Terms of Settlement

The complex settlement involves several components including the installation of seasonal barrier nets to reduce future losses of fish at the facility, compensation for past damage to fish, and payments for unavoidable future losses that will occur. In exchange, the utilities may continue to operate the facility under a federal license that expires in 2019. The settlement agreement approved by the courts and a companion agreement approved by the Federal Energy Regulatory Commission (FERC) provided for (1) the transfer of utility-owned lands to the state for public use; (2) construction of Great Lakes public fishing access facilities at several locations; and (3) the creation of a trust (the Great Lakes Fishery Trust) to receive additional lands and cash payments to compensate for past and future fish losses. The parties to the settlement agreement were:
 

  • Consumers Energy (formerly Consumers Power Company) 
  • Detroit Edison Company
  • Attorney General for the State of Michigan (AG)
  • Michigan Department of Natural Resources
  • Grand Traverse Band of Ottawa and Chippewa Indians
  • Little River Band of Ottawa Indians 
  • Little Traverse Bay Bands of Odawa Indians
  • Michigan United Conservation Clubs (MUCC) 
  • National Wildlife Federation (NWF)


The U.S. Department of the Interior was a party to the FERC license agreement and was named as a trustee in the state court settlement.
 

An initial compensation payment of $5 million and the transfer of 10,000 acres of Consumer Energy lands were used to establish the Great Lakes Fishery Trust. Approximately 7,000 acres were subsequently sold to the U.S. Forest Service for incorporation into the public lands of the Huron Manistee National Forest within the watersheds of the Au Sable, Muskegon, and Manistee rivers. The remaining properties transferred were sold in the open market with conservation easements retained by the GLFT for all waterfront properties. The assets from the sales were used to establish the funding for the GLFT’s mitigation project grants.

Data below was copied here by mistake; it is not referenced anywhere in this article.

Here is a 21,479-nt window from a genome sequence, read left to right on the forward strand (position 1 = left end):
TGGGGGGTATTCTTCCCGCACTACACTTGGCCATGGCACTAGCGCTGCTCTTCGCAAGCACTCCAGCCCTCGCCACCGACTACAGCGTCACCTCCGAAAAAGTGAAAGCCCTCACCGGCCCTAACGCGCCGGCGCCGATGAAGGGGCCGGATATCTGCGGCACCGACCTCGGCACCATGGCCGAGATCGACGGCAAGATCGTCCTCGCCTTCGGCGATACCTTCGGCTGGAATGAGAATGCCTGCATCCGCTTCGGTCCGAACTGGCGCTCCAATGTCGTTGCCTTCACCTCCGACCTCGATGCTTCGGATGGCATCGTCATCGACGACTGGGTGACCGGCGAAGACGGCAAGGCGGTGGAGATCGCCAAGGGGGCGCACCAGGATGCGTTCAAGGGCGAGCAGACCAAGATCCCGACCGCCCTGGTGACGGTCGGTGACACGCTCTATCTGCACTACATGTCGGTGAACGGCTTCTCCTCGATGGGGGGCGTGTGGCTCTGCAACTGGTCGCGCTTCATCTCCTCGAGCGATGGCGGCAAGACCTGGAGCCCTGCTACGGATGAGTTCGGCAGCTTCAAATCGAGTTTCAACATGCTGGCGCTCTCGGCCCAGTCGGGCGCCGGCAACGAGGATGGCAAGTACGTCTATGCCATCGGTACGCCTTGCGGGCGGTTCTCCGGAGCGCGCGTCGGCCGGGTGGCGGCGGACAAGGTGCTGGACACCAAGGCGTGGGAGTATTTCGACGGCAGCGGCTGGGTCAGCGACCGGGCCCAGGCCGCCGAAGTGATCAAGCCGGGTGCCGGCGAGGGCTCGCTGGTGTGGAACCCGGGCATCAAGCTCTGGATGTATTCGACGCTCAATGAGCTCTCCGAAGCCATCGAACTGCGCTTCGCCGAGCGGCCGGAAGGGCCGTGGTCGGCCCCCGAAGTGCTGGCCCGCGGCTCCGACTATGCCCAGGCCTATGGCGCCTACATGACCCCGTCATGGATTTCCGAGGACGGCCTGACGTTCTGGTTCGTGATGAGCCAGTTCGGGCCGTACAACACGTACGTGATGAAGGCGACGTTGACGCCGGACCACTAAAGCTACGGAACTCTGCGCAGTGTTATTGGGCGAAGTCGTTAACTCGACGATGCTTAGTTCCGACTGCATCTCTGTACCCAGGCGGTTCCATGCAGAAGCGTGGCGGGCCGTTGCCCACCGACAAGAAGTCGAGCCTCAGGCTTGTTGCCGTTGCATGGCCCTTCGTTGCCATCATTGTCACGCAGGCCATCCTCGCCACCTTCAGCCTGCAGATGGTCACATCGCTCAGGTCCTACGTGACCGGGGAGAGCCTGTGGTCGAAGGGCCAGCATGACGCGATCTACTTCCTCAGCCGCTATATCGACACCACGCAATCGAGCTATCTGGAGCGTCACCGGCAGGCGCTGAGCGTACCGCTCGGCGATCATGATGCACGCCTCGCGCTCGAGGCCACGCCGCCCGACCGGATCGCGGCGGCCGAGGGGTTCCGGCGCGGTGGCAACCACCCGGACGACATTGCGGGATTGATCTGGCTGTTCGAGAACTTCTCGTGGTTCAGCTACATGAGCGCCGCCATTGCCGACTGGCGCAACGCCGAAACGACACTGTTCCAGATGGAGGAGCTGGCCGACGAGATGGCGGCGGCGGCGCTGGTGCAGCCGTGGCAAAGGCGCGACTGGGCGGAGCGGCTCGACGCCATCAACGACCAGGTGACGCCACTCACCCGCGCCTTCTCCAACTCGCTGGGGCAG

Under the settlement agreement the GLFT also receives annual payments from the utilities to compensate for fish losses that occur after the settlement through the FERC license which terminates in 2019. Under the terms of the agreement, Detroit Edison constructed new angler access facilities on its properties in Harbor Beach on Lake Huron, at Marysville on the St. Clair River, in the Delray neighborhood in Detroit on the Detroit River, and at Monroe on Lake Erie. Detroit Edison funds were also provided to improve the MDNR-owned sites that provide access to the St. Clair River.
 

Similarly, Consumers Energy provided funding for Lake Michigan fishing access improvements to the north and south piers in the City of Ludington and at its company-owned plant site at Port Sheldon. At Fruitland Township and at the villages of Montague and Pentwater, Consumers Energy provided funds for enhancement of public access to U.S. Army Corps of Engineers breakwater piers. The GLFT provided additional funding and management of grant funds for some of these Lake Michigan sites.
 

The GLFT is a private, nonprofit corporation operating independently of the public agencies, Indian tribes, or private conservation organizations that make up its board of trustees. Using funds derived from the settlement, the GLFT contracts for its administrative and management support services with a private firm, Public Sector Consultants Inc., located in Lansing, Michigan.